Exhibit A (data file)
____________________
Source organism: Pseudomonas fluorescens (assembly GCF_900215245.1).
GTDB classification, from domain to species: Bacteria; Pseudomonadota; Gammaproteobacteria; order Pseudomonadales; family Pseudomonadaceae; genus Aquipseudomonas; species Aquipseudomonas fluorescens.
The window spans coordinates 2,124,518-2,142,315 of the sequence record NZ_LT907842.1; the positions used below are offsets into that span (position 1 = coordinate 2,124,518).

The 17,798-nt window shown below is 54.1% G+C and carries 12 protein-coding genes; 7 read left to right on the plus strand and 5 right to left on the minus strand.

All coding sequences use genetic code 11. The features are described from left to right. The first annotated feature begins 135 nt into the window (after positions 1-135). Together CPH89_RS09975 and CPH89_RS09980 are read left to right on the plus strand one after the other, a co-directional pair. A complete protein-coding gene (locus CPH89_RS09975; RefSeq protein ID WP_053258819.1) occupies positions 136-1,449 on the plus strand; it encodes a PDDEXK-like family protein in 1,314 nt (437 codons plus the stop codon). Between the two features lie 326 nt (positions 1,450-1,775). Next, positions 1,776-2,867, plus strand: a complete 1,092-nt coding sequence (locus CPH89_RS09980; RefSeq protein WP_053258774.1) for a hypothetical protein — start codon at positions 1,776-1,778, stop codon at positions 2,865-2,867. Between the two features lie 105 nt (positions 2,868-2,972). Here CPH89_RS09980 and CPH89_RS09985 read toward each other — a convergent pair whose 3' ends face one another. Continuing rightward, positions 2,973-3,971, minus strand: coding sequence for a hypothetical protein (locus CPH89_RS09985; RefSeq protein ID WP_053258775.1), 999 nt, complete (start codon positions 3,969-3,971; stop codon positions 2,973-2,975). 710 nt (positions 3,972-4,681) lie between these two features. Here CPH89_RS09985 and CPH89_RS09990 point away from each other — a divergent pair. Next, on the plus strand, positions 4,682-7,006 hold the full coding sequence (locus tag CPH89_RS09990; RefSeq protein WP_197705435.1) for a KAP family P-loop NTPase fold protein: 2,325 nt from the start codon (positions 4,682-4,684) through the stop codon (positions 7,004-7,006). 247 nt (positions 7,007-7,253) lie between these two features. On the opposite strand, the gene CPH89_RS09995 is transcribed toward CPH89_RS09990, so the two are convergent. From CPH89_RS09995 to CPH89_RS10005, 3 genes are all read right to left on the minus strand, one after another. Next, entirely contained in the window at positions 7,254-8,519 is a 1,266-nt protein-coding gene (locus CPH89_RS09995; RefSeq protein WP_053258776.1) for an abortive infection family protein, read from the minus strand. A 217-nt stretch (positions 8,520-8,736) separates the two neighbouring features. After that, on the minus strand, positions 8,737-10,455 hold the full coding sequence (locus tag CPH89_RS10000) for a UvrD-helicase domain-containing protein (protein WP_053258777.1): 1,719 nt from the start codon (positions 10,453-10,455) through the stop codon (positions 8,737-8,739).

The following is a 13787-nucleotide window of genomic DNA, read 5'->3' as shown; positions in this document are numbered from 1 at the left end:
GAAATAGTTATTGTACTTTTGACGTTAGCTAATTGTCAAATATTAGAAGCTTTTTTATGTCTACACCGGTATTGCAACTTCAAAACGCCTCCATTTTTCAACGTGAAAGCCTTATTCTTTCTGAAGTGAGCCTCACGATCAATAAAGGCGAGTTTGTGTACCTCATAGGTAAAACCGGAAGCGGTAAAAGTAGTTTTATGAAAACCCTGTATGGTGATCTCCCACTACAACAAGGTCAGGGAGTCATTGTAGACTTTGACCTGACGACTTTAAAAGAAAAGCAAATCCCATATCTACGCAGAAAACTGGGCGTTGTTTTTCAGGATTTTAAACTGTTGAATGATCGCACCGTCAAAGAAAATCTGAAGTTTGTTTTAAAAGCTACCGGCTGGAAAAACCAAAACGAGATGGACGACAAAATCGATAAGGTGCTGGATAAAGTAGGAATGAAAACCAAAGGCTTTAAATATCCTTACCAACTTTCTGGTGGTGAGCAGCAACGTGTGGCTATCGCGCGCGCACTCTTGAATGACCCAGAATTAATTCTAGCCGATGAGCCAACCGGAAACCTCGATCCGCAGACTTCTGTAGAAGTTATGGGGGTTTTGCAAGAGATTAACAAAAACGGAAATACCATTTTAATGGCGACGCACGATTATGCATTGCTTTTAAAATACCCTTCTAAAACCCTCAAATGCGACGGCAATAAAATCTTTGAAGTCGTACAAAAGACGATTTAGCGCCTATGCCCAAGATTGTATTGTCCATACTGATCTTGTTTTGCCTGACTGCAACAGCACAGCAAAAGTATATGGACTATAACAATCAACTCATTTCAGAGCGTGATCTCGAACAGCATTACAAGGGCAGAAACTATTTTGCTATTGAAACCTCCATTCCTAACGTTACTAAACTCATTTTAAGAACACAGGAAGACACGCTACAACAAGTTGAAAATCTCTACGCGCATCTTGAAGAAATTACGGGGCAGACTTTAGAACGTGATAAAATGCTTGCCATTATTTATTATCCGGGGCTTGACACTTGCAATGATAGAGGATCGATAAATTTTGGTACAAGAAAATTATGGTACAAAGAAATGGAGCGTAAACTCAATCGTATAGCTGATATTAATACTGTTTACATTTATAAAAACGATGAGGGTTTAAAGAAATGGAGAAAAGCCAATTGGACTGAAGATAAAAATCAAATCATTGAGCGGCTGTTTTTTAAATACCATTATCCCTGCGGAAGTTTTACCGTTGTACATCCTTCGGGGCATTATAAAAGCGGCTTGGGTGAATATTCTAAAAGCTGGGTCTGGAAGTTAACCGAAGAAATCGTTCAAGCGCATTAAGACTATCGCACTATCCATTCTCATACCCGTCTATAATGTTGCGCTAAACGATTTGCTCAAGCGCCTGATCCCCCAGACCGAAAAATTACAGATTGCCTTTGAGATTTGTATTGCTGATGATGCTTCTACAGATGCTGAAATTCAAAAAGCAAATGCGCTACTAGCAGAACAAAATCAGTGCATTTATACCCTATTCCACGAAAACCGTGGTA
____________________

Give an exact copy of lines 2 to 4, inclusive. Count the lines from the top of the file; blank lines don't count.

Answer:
GTDB classification, from domain to species: Bacteria; Pseudomonadota; Gammaproteobacteria; order Pseudomonadales; family Pseudomonadaceae; genus Aquipseudomonas; species Aquipseudomonas fluorescens.
The window spans coordinates 2,124,518-2,142,315 of the sequence record NZ_LT907842.1; the positions used below are offsets into that span (position 1 = coordinate 2,124,518).

The 17,798-nt window shown below is 54.1% G+C and carries 12 protein-coding genes; 7 read left to right on the plus strand and 5 right to left on the minus strand.